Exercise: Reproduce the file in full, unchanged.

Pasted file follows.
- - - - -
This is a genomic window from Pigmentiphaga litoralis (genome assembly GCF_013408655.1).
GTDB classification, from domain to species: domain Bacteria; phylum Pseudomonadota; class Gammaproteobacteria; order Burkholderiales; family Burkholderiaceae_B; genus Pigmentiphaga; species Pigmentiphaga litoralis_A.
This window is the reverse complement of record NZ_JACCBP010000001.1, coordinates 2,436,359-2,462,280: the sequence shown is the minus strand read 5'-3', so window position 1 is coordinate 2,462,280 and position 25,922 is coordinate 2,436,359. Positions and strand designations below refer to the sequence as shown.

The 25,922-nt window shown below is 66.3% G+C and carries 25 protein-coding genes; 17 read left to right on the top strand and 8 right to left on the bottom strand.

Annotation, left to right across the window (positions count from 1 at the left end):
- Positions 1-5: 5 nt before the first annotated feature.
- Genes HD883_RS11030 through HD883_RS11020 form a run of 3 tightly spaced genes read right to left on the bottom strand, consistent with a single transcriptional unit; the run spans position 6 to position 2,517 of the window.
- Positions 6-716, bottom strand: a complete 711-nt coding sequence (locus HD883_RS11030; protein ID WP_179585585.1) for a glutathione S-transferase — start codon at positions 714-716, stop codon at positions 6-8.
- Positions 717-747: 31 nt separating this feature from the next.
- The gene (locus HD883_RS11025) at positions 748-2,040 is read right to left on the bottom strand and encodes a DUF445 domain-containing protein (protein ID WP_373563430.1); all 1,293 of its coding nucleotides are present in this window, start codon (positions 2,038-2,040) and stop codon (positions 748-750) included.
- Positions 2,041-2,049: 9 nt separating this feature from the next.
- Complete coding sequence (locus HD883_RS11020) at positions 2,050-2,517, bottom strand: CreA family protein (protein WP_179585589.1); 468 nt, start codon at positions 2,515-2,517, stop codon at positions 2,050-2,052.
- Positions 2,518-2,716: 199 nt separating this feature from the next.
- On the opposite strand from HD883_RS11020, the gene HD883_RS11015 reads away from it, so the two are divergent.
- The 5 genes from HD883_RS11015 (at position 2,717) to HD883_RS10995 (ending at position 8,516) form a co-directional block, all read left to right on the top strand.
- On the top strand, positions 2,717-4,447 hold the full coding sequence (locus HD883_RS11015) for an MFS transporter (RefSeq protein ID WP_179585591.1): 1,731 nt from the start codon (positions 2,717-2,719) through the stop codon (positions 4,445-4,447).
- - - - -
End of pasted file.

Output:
This is a genomic window from Pigmentiphaga litoralis (genome assembly GCF_013408655.1).
GTDB classification, from domain to species: domain Bacteria; phylum Pseudomonadota; class Gammaproteobacteria; order Burkholderiales; family Burkholderiaceae_B; genus Pigmentiphaga; species Pigmentiphaga litoralis_A.
This window is the reverse complement of record NZ_JACCBP010000001.1, coordinates 2,436,359-2,462,280: the sequence shown is the minus strand read 5'-3', so window position 1 is coordinate 2,462,280 and position 25,922 is coordinate 2,436,359. Positions and strand designations below refer to the sequence as shown.

The 25,922-nt window shown below is 66.3% G+C and carries 25 protein-coding genes; 17 read left to right on the top strand and 8 right to left on the bottom strand.

Annotation, left to right across the window (positions count from 1 at the left end):
- Positions 1-5: 5 nt before the first annotated feature.
- Genes HD883_RS11030 through HD883_RS11020 form a run of 3 tightly spaced genes read right to left on the bottom strand, consistent with a single transcriptional unit; the run spans position 6 to position 2,517 of the window.
- Positions 6-716, bottom strand: a complete 711-nt coding sequence (locus HD883_RS11030; protein ID WP_179585585.1) for a glutathione S-transferase — start codon at positions 714-716, stop codon at positions 6-8.
- Positions 717-747: 31 nt separating this feature from the next.
- The gene (locus HD883_RS11025) at positions 748-2,040 is read right to left on the bottom strand and encodes a DUF445 domain-containing protein (protein ID WP_373563430.1); all 1,293 of its coding nucleotides are present in this window, start codon (positions 2,038-2,040) and stop codon (positions 748-750) included.
- Positions 2,041-2,049: 9 nt separating this feature from the next.
- Complete coding sequence (locus HD883_RS11020) at positions 2,050-2,517, bottom strand: CreA family protein (protein WP_179585589.1); 468 nt, start codon at positions 2,515-2,517, stop codon at positions 2,050-2,052.
- Positions 2,518-2,716: 199 nt separating this feature from the next.
- On the opposite strand from HD883_RS11020, the gene HD883_RS11015 reads away from it, so the two are divergent.
- The 5 genes from HD883_RS11015 (at position 2,717) to HD883_RS10995 (ending at position 8,516) form a co-directional block, all read left to right on the top strand.
- On the top strand, positions 2,717-4,447 hold the full coding sequence (locus HD883_RS11015) for an MFS transporter (RefSeq protein ID WP_179585591.1): 1,731 nt from the start codon (positions 2,717-2,719) through the stop codon (positions 4,445-4,447).